Monday, November 10, 2014

The Night of the Iguana—Clark College—Vancouver, WA


Resort of Lost Souls

This classic drama by Tennessee Williams is playing at their Decker Theater at 1933 Fort Vancouver Way through November 22nd.  It is directed and designed by Mark Owsley.  For more information, go to their site at www.clark.edu/cc/theatre/season or call 360-992-2815.

The lizard is considered one of the earliest forms of life and has remained relatively unchanged through all those centuries.  An enduring primitive creature, evolving from the sea, where early life may have started.  It is not a coincident, then, that this play takes place near the sea and has an iguana as the symbolic creature of the primitive and, perhaps innocence, of early Life itself.

Albee actually has the two species meeting (lizards & homo sapiens) in his play, Seascape, and Williams even tiptoed around the theme also in his, Suddenly Last Summer, a story of beauty and decadence being devoured and consumed, not unlike Wilde’s, …Dorian Gray.  That said, the fallen and the pure, the living and the dead, the primitive and the up-tight, all converge onto this Mexican resort in the 1940’s.

It is run by the free-spirited, Maxine (Linda Matthews Owsley) whose husband, Fred, has just passed away.  Into this wayward paradise descend a flock of Texas Baptist women, led by The Reverend T. Lawrence Shannon (H. Gene Biby) a defrocked, alcoholic, woman-chasing man of the cloth, who is their tour guide.  The most prominent member of the group is its leader, Miss Fellowes (Emily Wells), a cantankerous, old biddy who is a thorn in everybody’s side, and a budding, sexy, teenage vixen, Charlotte (Kiara Goulding), aching for more rendezvous’ with Shannon.

Also adding drama to this pack of misfits are Hannah (Elana Mack), an artist and virgin, and her grandfather, Nonno (Zak Campbell), the oldest living poet.  They tour the world, paying their way by drawing character sketches of patrons and reciting poems.  In short, they are all hustlers or con men, trying to scratch out their special place in the world by any means necessary.  Spinster vs. Heathen vs. Widow vs. Vixen vs. God vs. Nature, all adding emotional energy to this bubbling oasis.  It is the story of people, not events, and who will survive this steaming cauldron of caustic calamity.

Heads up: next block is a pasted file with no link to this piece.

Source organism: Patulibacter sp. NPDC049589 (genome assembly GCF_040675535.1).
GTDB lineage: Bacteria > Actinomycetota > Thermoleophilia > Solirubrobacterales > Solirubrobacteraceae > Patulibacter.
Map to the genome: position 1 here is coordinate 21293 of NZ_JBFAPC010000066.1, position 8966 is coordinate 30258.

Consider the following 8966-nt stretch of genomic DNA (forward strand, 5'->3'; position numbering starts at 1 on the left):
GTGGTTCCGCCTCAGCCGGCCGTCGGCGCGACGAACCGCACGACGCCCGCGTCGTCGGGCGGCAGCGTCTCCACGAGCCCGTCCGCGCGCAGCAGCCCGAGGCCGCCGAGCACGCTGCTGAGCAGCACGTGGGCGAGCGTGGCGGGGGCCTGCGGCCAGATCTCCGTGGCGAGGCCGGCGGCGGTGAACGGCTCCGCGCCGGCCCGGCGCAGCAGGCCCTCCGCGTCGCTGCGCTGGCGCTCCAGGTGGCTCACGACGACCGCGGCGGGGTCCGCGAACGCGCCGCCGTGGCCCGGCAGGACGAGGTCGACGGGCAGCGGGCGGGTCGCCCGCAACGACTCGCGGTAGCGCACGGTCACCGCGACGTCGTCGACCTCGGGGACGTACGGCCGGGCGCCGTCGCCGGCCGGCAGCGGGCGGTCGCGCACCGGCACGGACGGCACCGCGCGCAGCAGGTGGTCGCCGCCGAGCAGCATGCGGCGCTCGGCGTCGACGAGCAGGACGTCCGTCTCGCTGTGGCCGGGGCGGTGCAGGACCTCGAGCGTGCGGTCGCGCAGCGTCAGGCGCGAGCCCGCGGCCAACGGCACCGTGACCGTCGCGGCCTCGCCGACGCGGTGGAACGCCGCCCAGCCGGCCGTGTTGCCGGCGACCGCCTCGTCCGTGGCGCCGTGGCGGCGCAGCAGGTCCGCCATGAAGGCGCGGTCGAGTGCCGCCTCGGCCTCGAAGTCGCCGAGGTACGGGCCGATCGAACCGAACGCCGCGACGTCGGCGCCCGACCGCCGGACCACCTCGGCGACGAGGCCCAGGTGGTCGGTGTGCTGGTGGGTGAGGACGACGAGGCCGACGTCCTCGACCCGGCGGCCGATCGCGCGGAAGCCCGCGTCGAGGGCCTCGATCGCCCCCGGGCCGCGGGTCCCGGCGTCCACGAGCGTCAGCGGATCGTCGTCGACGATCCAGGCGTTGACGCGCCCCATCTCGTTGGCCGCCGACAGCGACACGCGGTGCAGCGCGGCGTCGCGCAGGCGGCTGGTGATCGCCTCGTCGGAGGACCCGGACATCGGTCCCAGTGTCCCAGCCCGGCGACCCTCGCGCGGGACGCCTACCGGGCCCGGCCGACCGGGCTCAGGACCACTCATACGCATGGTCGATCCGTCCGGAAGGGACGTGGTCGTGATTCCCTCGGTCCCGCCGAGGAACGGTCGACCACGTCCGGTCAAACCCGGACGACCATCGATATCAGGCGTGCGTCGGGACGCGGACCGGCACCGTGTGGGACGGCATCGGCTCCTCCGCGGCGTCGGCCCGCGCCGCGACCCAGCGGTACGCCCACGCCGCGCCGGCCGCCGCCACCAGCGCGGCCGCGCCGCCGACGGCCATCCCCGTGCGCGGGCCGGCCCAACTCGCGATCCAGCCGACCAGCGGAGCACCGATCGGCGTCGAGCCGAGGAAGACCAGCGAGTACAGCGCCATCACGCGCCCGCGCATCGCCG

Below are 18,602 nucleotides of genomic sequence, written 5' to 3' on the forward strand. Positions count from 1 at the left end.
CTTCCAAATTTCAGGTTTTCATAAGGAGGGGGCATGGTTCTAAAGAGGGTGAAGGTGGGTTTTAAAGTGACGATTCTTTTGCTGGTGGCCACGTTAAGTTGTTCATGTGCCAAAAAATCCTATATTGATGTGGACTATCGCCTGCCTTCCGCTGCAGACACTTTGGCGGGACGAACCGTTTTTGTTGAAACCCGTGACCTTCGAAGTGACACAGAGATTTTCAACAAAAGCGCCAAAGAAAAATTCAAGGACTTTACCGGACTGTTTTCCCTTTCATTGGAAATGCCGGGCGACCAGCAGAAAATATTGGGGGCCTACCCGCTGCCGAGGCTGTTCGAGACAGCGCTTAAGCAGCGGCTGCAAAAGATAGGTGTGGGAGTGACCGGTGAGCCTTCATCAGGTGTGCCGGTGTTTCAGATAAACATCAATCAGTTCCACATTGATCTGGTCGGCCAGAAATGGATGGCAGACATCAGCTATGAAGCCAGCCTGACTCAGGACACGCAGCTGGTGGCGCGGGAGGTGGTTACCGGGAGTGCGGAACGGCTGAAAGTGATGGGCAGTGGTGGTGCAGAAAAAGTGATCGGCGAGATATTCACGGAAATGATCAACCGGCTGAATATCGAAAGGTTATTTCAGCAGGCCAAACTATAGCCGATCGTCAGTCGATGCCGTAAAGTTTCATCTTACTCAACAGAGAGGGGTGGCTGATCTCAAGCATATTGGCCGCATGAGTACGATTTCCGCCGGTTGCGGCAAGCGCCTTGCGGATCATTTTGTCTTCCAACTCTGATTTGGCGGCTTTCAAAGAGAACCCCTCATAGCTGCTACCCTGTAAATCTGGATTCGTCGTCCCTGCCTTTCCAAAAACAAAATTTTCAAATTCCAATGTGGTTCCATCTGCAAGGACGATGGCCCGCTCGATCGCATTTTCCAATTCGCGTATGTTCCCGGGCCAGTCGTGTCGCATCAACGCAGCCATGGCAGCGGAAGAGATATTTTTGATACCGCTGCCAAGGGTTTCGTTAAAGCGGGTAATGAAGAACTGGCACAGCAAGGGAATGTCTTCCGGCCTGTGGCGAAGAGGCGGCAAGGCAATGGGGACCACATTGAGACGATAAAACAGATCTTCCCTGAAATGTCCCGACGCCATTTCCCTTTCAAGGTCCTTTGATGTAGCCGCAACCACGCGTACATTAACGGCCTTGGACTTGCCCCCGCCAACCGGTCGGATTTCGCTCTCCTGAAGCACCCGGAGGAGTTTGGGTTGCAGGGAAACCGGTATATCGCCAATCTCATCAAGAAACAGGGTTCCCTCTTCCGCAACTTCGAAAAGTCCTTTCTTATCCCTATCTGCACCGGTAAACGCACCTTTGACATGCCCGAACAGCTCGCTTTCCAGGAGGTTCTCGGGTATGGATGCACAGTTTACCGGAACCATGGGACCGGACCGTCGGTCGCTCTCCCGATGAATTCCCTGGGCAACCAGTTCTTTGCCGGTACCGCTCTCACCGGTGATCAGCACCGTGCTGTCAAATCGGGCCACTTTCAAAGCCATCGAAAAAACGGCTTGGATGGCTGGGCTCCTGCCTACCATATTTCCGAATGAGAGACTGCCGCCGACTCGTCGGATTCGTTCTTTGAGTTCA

I have to say right off that Owsley’s set is amazing.  One feels that you could simply step onto the stage and be transported into their world.  It is a small space for so many characters but Owsley’s blocking kept the comings and goings flowing smoothly.  Williams is not an easy writer to enact, as his plays are more character-driven than story-driven.  And with mostly college students, who may not have even heard of Williams, this is not an easy task.  But Owsley has assembled a cast that appears to understand the material and delivers a worthwhile production.  “Fan-tastic!”

Biby, as the minister, is wonderful to watch.  The neat thing about his interpretation is that he allows the character to slowly build into a frenzy and thereby you understand his frustration.  A couple other productions I’ve seen of this play depict him ranting and raving from the beginning, which doesn’t allow the character room to stretch as the story proceeds.  Biby was also excellent as George in their …Virginia Woolf? and he, once again, is a joy to watch!

Owsley, as Maxine, is also a fine actor, having also played Martha to Biby’s George.  She does well as the free spirit, spouting and spewing when it’s called for.  Wells as the uptight matron is truly a monster to behold, someone you would not want on your vacation.  But, for the life of me, I couldn’t identify the accent, which should have been a Texas drawl, that she was attempting.  Good acting, though.  And Goulding as the sexy teen definitely has all the right stuff for the part.  Not only is she alluring, she is a damn good actor as well.  Look forward to seeing her on the stage again.

Campbell, as the aging poet, is obviously several years too young for the part but he does an excellent job of portraying the character.  His delivery of Nonno’s final poem is quite moving.  But I would tone down the face make-up a bit, as it doesn’t need to be so pronounced in such a relatively, small space.  And Mack, in what is probably the largest female role in the play, is just fine.  Her rendition of her stories about her sexual encounters is very moving and captivating.  In fact those long scenes with Biby in the second act are some of the best in the show.

I would recommend this show but, because of subject matter, it is obviously not for everybody.  If you do go, please tell them Dennis sent you.